• Health care costs and the lack of qualified employees, combined with a lack of applicants, have driven costs up to never-before-seen highs. In addition, more clients require state or federal financial assistance to participate in our programs.

Amusement, Gambling and Recreation Industries

  • Uncertainty and regulation are affecting our business. Activity is strong, but we continue to deal with mandatory sick leave policies (with more city mandates to come), horrible property taxes, limited parking, transportation bottlenecks and health insurance costs. In addition, construction activity in Austin is very vibrant, causing us to have to compete for labor and an increase in prices for renovation projects.

Accommodation

  • Our ability to get better pricing has been very good.

Food Services and Drinking Places

  • We are still recovering from Hurricane Harvey but have started our reopening. We are aiming to be fully operational by June 1.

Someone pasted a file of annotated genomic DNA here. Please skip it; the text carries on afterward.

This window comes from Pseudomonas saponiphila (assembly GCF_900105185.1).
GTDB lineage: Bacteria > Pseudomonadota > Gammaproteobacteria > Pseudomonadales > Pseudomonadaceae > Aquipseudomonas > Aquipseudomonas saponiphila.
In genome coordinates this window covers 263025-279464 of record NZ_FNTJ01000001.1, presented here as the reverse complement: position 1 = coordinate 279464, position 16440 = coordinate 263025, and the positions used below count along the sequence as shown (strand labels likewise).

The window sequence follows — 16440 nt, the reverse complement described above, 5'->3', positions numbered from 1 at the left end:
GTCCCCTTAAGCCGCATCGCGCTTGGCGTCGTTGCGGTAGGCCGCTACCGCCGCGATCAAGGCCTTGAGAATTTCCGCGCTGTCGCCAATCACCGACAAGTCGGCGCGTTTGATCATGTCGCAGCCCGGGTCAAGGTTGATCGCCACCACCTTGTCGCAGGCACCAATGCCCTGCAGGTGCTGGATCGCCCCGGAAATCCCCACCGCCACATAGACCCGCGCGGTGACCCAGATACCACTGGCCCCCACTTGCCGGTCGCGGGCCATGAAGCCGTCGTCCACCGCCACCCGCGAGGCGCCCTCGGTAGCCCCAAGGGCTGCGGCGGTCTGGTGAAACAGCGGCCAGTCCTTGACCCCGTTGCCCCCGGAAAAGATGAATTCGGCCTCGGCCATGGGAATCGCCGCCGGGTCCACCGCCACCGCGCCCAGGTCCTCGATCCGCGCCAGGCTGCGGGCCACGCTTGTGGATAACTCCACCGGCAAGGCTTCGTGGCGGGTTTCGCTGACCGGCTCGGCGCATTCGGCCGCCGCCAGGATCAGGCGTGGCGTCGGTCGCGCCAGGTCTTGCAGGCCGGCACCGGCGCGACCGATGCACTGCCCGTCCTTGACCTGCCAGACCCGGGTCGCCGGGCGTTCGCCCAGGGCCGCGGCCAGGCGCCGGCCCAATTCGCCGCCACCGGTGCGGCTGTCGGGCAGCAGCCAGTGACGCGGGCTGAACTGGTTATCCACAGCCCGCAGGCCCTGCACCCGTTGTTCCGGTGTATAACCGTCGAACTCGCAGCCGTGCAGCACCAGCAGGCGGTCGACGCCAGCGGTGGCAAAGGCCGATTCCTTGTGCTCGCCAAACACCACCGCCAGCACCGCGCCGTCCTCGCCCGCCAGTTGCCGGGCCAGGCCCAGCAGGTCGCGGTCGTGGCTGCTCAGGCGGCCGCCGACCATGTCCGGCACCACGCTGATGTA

• It has been a story of sharp ups and downs since Easter. Our wages are moving up to around a 2 percent annual rate. We have held the cost of goods sold to about the same because we have increased prices. We see uncertainty going up in the coming months.

Personal and Laundry Services

  • The greatest challenge is to hire qualified employees in a very competitive marketplace. Due to low supply of skilled, licensed employees in the market, hourly wages and commissions are now at record highs. We had to increase hourly wages by almost 20 percent for new employees in addition to offering  signing bonuses between $500 and $1,000 to be paid after 90 days of employment. In more than 10 years of business, we have never had to offer signing bonuses this high. My greatest concern for 2018 is labor costs.